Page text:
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Posts Tagged ‘1930s fashions’

Beverly Cleary, circa 1935.

… I unpacked my meager wardrobe: two woolen dresses, one brown serge and the other navy blue, the fabric cut from bolts of cloth that had lain for years on shelves in my grandfather’s general merchandise store … A skirt from a remnant, another that I had made from a pair of my father’s old gray pants. I had cut them off at the pockets, ripped the seams, washed and turned the fabric, which was perfectly good on the wrong side, and made myself a four-gored skirt to wear with a pink sweater I had knitted. A couple of cotton dresses; a bathing suit; a badly made skirt and jacket left over from high school; my precious bias-cut cream-colored satin formal, which made me feel like I was slinking around like Jean Harlow in the movies …

Beverly Cleary (1916-1921), American children’s literature author.

This quote is from Ms. Cleary’s memoir, My Own Two Feet (Morrow Junior Books, 1995).

I truly enjoy sartorial detail like this in a memoir.

At the height of the Depression, 1934, Ms. Cleary moved from her small hometown in Oregon to Ontario, CA to attend Chaffey Junior College. In those days, most people didn’t have big wardrobes. Nor did they toss away clothing like it was a used Starbucks cup. Clothing was kept and mended, altered, and refashioned. My great grandmother, who was a whiz at the sewing machine, made all of her daughters’ clothing, and anticipating future alterations, she always allowed for generous seams and hems.

Ms. Cleary’s sewing talents and thrift would be much appreciated today as we struggle to fight climate change while trying to find a path to sustainable fashion. I think one place to start is with this old goodie: Make do and mend!

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Matt Bomer and Lily Collins in The Last Tycoon.

Who’s watching The Last Tycoon on Amazon? I have only seen the pilot but I’m hooked.

It seems there’s a run on period series lately. It started with Mad Men then Downton Abbey, The Crown, The Feud, Outlander … did I miss any?

Those of us who love all fashions vintage are thrilled to be able immerse ourselves in the fabulous costuming of these series – finding endless sources of inspiration for our own creations.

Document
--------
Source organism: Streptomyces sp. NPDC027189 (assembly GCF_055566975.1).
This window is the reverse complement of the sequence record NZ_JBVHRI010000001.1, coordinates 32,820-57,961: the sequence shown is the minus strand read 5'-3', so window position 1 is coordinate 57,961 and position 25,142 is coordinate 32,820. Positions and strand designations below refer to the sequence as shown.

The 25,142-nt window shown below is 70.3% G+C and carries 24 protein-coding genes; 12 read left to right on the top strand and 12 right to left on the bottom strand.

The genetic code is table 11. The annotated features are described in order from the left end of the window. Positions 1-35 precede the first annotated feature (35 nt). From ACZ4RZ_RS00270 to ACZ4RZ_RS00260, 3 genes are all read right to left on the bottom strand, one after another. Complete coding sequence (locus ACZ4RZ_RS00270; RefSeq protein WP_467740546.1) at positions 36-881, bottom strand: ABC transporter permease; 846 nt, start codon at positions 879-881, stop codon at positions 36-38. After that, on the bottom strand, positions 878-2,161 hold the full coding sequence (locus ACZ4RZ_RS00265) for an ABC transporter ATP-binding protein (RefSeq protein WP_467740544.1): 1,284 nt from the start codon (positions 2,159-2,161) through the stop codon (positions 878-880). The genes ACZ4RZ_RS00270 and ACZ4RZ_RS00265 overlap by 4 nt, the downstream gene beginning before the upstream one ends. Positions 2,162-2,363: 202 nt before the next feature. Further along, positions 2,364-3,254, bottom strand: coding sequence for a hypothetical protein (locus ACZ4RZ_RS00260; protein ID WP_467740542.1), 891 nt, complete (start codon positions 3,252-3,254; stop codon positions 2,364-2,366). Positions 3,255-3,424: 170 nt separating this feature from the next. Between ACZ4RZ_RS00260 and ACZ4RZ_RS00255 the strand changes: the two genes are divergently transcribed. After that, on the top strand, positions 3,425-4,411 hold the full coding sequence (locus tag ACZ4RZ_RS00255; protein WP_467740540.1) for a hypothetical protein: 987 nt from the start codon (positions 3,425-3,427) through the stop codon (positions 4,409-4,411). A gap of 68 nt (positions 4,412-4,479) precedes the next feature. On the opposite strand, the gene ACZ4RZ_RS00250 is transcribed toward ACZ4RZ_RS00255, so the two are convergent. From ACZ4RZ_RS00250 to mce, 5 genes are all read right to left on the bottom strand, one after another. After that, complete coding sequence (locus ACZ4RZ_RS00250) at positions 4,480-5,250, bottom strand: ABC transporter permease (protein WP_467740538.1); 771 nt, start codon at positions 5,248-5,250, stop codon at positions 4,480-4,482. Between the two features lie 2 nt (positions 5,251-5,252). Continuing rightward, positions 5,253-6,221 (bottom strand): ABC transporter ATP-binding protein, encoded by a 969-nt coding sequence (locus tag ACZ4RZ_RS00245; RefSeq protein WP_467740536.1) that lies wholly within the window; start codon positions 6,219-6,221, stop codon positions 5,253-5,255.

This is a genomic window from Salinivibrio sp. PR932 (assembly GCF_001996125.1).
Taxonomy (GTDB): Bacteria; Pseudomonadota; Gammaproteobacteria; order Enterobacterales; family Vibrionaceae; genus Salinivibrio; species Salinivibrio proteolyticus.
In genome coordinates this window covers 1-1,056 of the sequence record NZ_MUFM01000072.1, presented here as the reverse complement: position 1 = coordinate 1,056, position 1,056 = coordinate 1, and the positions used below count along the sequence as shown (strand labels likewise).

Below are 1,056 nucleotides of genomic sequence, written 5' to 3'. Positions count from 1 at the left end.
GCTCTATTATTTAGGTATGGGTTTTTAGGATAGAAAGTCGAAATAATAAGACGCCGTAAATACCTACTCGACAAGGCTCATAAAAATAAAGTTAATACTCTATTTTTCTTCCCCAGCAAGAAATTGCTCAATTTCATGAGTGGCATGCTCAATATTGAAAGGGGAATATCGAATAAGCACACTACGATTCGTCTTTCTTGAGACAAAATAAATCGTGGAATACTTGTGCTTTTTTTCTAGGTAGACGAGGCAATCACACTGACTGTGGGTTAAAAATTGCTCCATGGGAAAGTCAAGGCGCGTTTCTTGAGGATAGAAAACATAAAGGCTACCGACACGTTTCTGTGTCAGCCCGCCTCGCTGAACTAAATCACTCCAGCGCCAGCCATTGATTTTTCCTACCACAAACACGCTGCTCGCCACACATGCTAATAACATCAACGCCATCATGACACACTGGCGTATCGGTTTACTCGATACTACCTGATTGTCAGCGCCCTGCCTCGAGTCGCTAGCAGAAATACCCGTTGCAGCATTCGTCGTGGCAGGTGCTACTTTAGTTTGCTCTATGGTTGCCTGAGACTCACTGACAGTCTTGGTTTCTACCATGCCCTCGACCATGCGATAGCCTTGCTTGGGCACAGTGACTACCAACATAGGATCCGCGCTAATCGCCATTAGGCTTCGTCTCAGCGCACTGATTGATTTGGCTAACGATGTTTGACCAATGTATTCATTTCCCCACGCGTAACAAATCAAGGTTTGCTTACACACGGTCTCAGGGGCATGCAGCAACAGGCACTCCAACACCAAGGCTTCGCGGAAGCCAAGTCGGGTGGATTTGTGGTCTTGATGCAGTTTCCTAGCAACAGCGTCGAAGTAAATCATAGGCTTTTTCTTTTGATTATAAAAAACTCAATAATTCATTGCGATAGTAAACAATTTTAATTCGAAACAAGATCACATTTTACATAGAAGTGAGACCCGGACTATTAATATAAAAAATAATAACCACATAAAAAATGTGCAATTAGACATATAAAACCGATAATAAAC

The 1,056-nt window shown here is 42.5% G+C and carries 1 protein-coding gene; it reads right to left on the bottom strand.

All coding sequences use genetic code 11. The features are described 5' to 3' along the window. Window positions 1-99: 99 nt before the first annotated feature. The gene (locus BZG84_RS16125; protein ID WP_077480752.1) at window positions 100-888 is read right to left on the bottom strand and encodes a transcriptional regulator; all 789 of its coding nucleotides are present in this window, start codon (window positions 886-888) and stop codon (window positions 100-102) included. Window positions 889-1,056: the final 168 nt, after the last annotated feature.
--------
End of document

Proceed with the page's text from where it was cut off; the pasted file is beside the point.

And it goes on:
Costumer for The Last Tycoon is Janie Bryant, who reached commercial success with her work on Man Men. She tells WWD that after eight years on that show she was ready for something different. Another era will do!

She says:

Everything about the Thirties is so different from the architectural, minimalist Sixties. The cuts, the parts of the body that are accentuated, the color palette. The Thirties is about being very soft and dusty, and silk charmeuse-y. Really, it is about the facade of Hollywood that the studios created, and all of the glamour that entails. They made sure the actors were untouchable.

The Last Tycoon is based loosely on F. Scott Fitzgerald’s unfinished novel set in 1930s Hollywood. Bring on the glamour, the hats, the gloves, the impeccably dressed characters from movie moguls to stagehands to homeless Okies. I always enjoy seeing how poor people are costumed in period pieces. It must be a challenge as such people sported cheaper and slightly outdated versions of what the upper-classes wore. So any costumer has to strike a balance of a character trying to look their best with shabby clothing. There are interesting nuances to convey.

For the upper-crust main characters, Ms. Bryant was inspired by Hollywood stars of the era, such as Myrna Loy, Clark Gable, Ginger Rogers, and Fred Astaire.

The costumes in The Last Tycoon are a visual treat. In particular Lily Collins – Phil Collins daughter – who plays Celia Brady is well suited to the 1930s, with a trim figure perfect for knit dresses and big eyes with full brows, which cannot be hidden under those adorable small hats of the era.

Ms. Collins is no stranger to the show’s sets. She tells WWD that Greystone Mansion (used as her character’s family home) was a childhood playhouse since her mother was quite active in historical building preservation. I was happy to see featured the Biltmore Hotel as I stayed there for the first time on a recent visit to LA. It is quite the period building (opened in 1923) with grand ballrooms, marble columns, murals, and a fabulous tile-lined pool. Indeed the Biltmore was one of the original venues for the Academy Awards.

Now that I’m all about The Last Tycoon, I want to see the 1976 version with Robert De Niero, costumes by Anna Hill Johnstone who also costumed The Godfather, Ragtime, and Dog Day Afternoon. She was nominated for two Academy Awards.

Time for a little compare and contrast.

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